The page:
St. Joseph of Cupertino
Joseph is most famous for levitating at prayer.
Already as a child, Joseph showed a fondness for prayer. After a short career with the Capuchins, he joined the Conventuals. Following a brief assignment caring for the friary mule, Joseph began his studies for the priesthood. Though studies were very difficult for him, Joseph gained a great deal of knowledge from prayer. He was ordained in 1628.
Joseph's tendency to levitate during prayer was sometimes a cross; some people came to see this much as they might have gone to a circus sideshow. Joseph's gift led him to be humble, patient and obedient, even though at times he was greatly tempted and felt forsaken by God. He fasted and wore iron chains for much of his life.
The friars transferred Joseph several times for his own good and for the good of the rest of the community. He was reported to and investigated by the Inquisition; the examiners exonerated him.
Joseph was canonized in 1767. In the investigation preceding the canonization, 70 incidents of levitation are recorded.
While levitation is an extraordinary sign of holiness, Joseph is also remembered for the ordinary signs he showed. He prayed even in times of inner darkness, and he lived out the Sermon on the Mount. He used his "unique possession" (his free will) to praise God and to serve God's creation.
"Clearly, what God wants above all is our will which we received as a free gift from God in creation and possess as though our own. When a man trains himself to acts of virtue, it is with the help of grace from God from whom all good things come that he does this. The will is what man has as his unique possession" (St. Joseph of Cupertino, from the reading for his feast in the Franciscan breviary).
Patron Saint of:
Daily Prayer - 2015-09-18
I remind myself that, as I sit here now,
I try to let go of concerns and worries
Where do I sense hope, encouragement, and growth areas in my life? By looking back over the last few months, I may be able to see which activities and occasions have produced rich fruit. If I do notice such areas, I will determine to give those areas both time and space in the future.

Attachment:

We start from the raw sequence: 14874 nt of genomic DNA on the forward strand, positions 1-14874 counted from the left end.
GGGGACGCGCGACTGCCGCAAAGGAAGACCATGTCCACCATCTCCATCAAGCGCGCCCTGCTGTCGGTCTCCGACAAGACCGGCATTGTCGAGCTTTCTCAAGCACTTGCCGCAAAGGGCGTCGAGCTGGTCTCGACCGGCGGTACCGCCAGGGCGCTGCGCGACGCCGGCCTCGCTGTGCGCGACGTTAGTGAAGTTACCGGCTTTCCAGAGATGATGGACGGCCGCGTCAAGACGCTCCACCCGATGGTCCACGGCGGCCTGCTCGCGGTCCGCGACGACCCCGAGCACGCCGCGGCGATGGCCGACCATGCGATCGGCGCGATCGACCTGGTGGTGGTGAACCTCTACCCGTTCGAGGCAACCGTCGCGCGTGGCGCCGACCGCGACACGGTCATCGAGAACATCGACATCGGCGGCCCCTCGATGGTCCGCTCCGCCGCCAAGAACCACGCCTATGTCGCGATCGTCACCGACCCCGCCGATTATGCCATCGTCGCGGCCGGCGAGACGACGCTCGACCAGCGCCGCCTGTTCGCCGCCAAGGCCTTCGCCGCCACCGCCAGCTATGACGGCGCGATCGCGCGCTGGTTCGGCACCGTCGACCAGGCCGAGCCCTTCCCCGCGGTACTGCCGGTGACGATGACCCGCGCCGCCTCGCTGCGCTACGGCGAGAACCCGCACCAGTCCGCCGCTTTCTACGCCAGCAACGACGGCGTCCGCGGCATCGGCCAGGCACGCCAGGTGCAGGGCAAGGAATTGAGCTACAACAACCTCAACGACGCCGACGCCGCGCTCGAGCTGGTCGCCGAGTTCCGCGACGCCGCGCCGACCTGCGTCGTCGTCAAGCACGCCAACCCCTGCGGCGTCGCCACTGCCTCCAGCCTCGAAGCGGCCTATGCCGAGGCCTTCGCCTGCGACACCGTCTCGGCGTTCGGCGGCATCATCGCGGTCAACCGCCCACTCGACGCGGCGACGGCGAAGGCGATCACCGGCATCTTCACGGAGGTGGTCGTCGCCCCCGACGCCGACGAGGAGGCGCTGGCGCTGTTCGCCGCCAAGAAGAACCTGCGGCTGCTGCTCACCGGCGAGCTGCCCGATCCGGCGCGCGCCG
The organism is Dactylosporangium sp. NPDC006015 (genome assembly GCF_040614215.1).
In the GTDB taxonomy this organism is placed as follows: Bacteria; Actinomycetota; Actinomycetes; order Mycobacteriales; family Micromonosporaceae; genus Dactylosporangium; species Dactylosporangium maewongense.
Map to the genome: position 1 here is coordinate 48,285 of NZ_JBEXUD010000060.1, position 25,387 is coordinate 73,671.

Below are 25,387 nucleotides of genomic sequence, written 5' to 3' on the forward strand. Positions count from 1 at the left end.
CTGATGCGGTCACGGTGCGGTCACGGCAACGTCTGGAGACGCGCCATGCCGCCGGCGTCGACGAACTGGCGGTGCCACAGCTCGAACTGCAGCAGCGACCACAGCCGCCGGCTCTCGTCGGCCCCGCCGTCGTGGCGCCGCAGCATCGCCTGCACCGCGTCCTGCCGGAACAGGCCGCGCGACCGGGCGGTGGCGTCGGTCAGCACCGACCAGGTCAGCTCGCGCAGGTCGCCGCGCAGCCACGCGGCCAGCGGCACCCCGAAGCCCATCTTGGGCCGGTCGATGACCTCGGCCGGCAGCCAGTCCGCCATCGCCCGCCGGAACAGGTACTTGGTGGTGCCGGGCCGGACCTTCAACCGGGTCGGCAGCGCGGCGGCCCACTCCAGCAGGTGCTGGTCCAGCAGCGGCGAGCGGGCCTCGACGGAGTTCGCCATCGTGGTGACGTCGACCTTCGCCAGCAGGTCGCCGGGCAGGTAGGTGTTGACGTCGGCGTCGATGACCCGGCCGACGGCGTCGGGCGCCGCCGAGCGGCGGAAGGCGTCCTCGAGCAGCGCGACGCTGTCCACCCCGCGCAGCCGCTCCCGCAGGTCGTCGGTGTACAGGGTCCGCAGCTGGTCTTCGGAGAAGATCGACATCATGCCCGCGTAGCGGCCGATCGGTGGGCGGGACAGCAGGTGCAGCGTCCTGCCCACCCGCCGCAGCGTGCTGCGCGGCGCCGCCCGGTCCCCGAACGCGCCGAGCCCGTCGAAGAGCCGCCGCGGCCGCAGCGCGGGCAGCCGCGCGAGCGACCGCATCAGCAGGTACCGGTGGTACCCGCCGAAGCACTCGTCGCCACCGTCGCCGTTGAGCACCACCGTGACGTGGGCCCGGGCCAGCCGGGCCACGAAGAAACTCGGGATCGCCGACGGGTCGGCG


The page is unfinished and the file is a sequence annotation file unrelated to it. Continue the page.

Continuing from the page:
The Word of God
Reading 1 1 Tm 6:2c-12
Responsorial Psalm PS 49:6-7, 8-10, 17-18, 19-20
R. Blessed the poor in spirit; the Kingdom of heaven is theirs!
Alleluia See Mt 11:25
R. Alleluia, alleluia.
Gospel Lk 8:1-3
Jesus journeyed from one town and village to another,
Some thoughts on today's scripture
Do I notice myself reacting as I pray with the Word of God?
Glory be to the Father, and to the Son, and to the Holy Spirit,
24th Week in Ordinary Time
Compete well for the faith. (1 Timothy 6:12)
Is it good to be competitive?
Early in this passage, Paul warns Timothy against those who are always spoiling for a fight. Insisting on fine points of doctrine, such people have "a morbid disposition for arguments and verbal disputes" (1 Timothy 6:4). They believe that they are the only ones who have all the answers. They ignore and suppress any evidence to the contrary, and paint those who disagree as "dissenters" or even "heretics." Zealous to criticize other people, they are alert for every misstep, but are often blind to their own needs or deficits.
People who think this way are like the proverbial blind men, each describing the whole elephant according to the part he has touched. ("It's like a wall." "No, it's like a rope.") The more argumentative among them may "win" whatever dispute they are caught up in, but at the price of narrowing his vision, missing the big glorious picture that comes to those who consider more than one perspective.
Those who engage in such arguments are competing against each other as if only one person could win. However, in the kingdom of God, we are all on the same team; we are all in the same family. One of us can never win at the expense of another. Rather, we become more like God when we value each other and help each other along.
Paul urges Timothy to change his focus. Rather than competing against people, he should compete for something. "Compete well for the faith," he writes (1 Timothy 6:12). Throw in all you have to advance God's kingdom in God's way. It's wonderful to pursue personal righteousness and devotion to God, but your brother and sister's growth is essential to your well-being. So try to develop the qualities that will enable you to live in fellowship: love, patience, generosity, and gentleness.
We can't cultivate these qualities in isolation. Patience comes as you wait for someone to make up his or her mind. Awed by another person's kindness, you can be motivated to set aside your own toughness. Only by being committed to other people's best interests can you grow in love.
"Jesus, thank you for the brothers and sisters you have given me. Help us to encourage each other."
Psalm 49:6-10, 17-20